There is always a tendency to jump on the latest thing in publishing, and sometimes that is justified and sometimes it’s not. Clearly millennials are using media in completely different ways, and it could be that Discover becomes incredibly successful, but I think it’s too early to say. We usually say here that “we are the curve” – we’re not ahead of the curve, we’re not behind it, we’re exactly on it, which seems to be where our advertisers and readers want to be. I am personally more interested in Facebook’s approach to video than I am in Discover right now – FB is sitting on an absolute mountain of video views every month, and currently does nothing to monetise them. When it decides to switch on that tap, it’s going to be a phenomenal success almost overnight.

Related to the above: how does the company utilise other social media channels, and can you share any insights from this?

Twitter and Facebook are obviously the two biggest social channels that we use, and all our brands are highly focused on growing our reach and engaging audiences there. For some of our titles, social traffic is now a bigger segment of our audience than search traffic from Google. The secondary platforms right now are Instagram and Pinterest, and these show high engagement on-platform, but currently limited ability to drive traffic back to our sites or to monetise directly. Clearly our audiences love them, but I don’t think we’ve cracked the code there yet.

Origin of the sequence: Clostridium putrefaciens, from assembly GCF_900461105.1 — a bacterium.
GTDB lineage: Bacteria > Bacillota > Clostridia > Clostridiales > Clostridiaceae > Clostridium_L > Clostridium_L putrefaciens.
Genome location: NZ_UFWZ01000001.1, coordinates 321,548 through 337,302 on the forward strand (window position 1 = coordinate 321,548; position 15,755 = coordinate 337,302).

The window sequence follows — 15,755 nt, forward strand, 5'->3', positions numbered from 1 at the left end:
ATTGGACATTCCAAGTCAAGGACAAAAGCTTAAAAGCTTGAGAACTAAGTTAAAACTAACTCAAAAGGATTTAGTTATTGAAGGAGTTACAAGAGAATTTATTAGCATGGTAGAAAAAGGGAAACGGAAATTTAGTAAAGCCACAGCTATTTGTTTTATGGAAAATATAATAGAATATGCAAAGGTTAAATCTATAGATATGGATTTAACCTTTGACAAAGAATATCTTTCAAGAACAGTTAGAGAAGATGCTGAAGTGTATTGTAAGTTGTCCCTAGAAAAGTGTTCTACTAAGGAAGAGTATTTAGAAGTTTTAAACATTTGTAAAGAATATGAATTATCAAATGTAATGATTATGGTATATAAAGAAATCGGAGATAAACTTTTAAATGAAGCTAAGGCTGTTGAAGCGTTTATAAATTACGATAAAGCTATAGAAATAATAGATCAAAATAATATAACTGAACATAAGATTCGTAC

How important is having print legacy brands in the company’s digital strategy? (e.g. they have established trust and authenticity with their audiences)

The Condé Nast brands are absolutely iconic and have stood the test of time in a way that very few other media brands have – indeed, Vogue celebrates its centenary in 2016. In a world where digital can feel incredibly ephemeral, there is still a very high value attached by both our readers and advertisers to the brands – a shorthand for quality, authority and a premium look and feel. In an increasingly fragmenting digital world, cut-through is so important and our brands are very effective at doing that.